Nazi transatlantic bombers

Adolf Hitler always understood that his primary enemy was the United States. Ultimately, the Nazi plan was to harness the resources of Europe—and in particular those of European Russia—under the aegis of a new superstate, with Germany at its core. England and France would get the hell out of the way, or be roadkill. And then the full industrial might of the Third Reich could be turned against America.

An idea that gets all the scarier when you consider what was on the drawing boards. Inevitably, as the conflict with England and Russia deepened, Germany channeled its bomber production into tactical bombers. But behind the scenes, plans for some true behemoths were underway.

The most favored design among the Nazi planners is shown here. imageju-390.jpgYou’re looking at the Junkers 390, a six-engined monstrosity capable of flying all the way to New York and then returning to Berlin for a round of schnapps. In fact, there are (admittedly unconfirmed) reports that this thing did exactly that in 1944 on a dry run, turning back even as its crew saw the lights of Manhattan emerging over the horizon. No prizes for guessing what kind of bombing run they were training for: by that point in the war, with the Reich collapsing around Hitler’s ears, there was really only one reason to try to hit New York, and that was with an atomic weapon. Fortunately, the German atomic program was way behind by that point, so it all came to naught.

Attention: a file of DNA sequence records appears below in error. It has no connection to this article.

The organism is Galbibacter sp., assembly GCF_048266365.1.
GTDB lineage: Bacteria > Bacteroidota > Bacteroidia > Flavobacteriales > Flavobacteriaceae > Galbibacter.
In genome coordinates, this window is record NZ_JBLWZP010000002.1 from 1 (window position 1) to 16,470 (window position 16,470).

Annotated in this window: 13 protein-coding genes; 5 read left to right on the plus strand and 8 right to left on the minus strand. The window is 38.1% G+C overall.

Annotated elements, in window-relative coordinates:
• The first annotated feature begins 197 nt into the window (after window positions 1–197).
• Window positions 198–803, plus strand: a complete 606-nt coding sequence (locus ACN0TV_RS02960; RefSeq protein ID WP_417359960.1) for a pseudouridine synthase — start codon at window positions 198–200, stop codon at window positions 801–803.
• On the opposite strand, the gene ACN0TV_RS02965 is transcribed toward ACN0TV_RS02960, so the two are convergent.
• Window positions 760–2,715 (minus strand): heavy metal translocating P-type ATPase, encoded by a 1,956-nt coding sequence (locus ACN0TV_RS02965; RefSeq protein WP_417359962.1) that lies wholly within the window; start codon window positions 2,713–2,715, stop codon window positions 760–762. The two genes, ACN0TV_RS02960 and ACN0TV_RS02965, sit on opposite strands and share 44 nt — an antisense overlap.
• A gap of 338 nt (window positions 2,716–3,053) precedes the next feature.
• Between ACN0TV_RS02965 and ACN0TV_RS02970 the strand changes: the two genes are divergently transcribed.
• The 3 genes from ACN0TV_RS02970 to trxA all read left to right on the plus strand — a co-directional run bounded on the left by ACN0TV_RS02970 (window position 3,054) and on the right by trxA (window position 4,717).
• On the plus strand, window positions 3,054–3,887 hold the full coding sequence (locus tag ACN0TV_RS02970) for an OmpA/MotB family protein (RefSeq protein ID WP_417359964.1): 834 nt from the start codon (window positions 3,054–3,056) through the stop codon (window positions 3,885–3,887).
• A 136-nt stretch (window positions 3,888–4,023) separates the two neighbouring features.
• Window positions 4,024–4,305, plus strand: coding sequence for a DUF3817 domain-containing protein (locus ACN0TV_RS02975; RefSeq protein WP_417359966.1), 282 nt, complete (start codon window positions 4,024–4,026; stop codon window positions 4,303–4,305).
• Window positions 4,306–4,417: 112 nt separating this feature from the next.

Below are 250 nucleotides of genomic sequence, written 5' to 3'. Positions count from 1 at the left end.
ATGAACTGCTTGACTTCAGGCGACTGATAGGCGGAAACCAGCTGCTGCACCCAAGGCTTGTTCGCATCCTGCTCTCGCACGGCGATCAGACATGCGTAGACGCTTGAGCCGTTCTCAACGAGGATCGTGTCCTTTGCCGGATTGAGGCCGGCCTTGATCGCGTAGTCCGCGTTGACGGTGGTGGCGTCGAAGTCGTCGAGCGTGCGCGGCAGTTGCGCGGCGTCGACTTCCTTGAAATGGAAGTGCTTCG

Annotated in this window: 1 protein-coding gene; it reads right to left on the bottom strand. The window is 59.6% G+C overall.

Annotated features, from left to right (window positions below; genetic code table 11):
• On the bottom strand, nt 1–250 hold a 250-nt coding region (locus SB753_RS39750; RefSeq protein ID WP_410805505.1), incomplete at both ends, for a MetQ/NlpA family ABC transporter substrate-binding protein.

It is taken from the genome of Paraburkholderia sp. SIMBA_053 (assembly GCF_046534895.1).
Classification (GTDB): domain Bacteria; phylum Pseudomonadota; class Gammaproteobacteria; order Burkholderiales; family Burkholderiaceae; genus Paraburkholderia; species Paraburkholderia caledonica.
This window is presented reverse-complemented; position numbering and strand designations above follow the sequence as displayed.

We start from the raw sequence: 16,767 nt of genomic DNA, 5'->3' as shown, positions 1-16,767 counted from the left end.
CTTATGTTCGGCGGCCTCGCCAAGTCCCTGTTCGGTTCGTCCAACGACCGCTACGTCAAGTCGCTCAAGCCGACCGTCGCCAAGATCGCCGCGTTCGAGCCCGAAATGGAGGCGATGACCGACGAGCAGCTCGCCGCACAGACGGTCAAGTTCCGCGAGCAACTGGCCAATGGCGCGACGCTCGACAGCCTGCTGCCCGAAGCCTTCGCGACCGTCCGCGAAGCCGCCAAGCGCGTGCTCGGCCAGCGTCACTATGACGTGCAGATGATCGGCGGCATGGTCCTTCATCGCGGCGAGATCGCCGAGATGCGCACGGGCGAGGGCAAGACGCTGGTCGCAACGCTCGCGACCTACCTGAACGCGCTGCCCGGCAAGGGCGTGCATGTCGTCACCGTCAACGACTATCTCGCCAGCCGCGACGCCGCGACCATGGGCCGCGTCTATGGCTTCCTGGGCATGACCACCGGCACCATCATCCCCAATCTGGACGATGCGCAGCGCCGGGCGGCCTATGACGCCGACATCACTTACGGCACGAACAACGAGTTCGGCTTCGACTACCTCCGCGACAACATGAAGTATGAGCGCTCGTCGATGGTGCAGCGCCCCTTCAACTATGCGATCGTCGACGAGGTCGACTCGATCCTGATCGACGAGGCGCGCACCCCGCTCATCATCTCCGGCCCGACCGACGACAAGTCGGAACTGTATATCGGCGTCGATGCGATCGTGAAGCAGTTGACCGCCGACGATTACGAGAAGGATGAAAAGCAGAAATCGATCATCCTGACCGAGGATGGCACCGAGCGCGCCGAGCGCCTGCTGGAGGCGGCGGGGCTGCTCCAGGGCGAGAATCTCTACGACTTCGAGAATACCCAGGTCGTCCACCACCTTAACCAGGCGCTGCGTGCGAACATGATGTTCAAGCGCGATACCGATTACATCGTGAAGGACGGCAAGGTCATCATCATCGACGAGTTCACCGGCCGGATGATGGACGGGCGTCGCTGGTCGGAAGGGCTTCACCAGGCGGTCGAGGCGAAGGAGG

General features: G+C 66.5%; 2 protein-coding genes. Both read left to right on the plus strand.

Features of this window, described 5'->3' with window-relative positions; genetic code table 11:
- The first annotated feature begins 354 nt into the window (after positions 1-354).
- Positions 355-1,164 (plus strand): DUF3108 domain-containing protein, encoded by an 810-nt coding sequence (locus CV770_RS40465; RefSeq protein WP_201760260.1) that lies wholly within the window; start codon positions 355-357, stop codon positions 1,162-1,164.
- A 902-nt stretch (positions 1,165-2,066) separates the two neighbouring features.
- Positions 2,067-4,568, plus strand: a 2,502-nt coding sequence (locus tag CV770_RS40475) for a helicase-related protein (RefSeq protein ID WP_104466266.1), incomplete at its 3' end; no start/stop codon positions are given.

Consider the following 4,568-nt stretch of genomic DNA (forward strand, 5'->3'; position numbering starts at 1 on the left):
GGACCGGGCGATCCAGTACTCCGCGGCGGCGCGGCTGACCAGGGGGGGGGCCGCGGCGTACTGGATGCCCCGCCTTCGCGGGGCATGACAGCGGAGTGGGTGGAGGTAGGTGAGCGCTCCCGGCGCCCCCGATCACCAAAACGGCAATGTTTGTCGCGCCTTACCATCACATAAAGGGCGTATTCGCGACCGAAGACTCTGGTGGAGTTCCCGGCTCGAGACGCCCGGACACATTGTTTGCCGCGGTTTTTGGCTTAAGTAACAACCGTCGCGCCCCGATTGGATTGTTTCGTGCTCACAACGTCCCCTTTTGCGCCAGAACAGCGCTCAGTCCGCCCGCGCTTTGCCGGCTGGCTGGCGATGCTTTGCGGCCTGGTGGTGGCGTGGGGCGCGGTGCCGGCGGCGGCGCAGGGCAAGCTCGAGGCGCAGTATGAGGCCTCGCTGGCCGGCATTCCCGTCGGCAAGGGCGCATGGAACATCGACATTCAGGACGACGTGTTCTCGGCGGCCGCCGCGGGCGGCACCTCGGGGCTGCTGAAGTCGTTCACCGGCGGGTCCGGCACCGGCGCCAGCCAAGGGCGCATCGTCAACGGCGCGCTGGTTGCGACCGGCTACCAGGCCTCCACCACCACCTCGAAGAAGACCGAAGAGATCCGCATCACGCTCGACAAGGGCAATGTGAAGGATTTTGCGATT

imagehorten.jpgBut the Ju-390 was just the tip of the iceberg. The ultimate goal was to build a strategic bomber that had jets. The strongest contender was a Horten flying wing: it’s NOT the craft shown here, which was an earlier design. The Horten XVIIIB would have had twice the wingspan of the thing you’re looking at now. Had Hitler knocked Russia out of the war, we’d have been facing a whole fleet of these.

And we’d have been up against bona fide SPACECRAFT as well.imagesanger.jpg I’m not even referring to whatever the successors to the V2 rocket would have been. I’m talking about the Sanger spaceplane, which was intended to be put on the back of a rocket sled. Once the sled accelerated to a sufficient speed, the spaceplane would have been launched off the back of it. It would have gone suborbital, bombed New York, and then, instead of turning around, continued on into the Pacific where a German (or Japanese) U-boat would have picked up both crew and vehicle.

None of these planes was ever put to the test in a live bombing run. But all of them became fodder for the Russians and the Americans at the end of the war, as the race to capture German scientists intensified and the allies fell out among themselves and a new competition took shape. One that we should be thankful for. Who would we rather have faced in the late 1940s, an exhausted Soviet Union or a Nazi Germany that was busy consolidating its hold over Europe and turning its eyes over the Atlantic? In a sense, the big might-have-been of World War II is that, had it taken a different direction, it might have led to the first space war.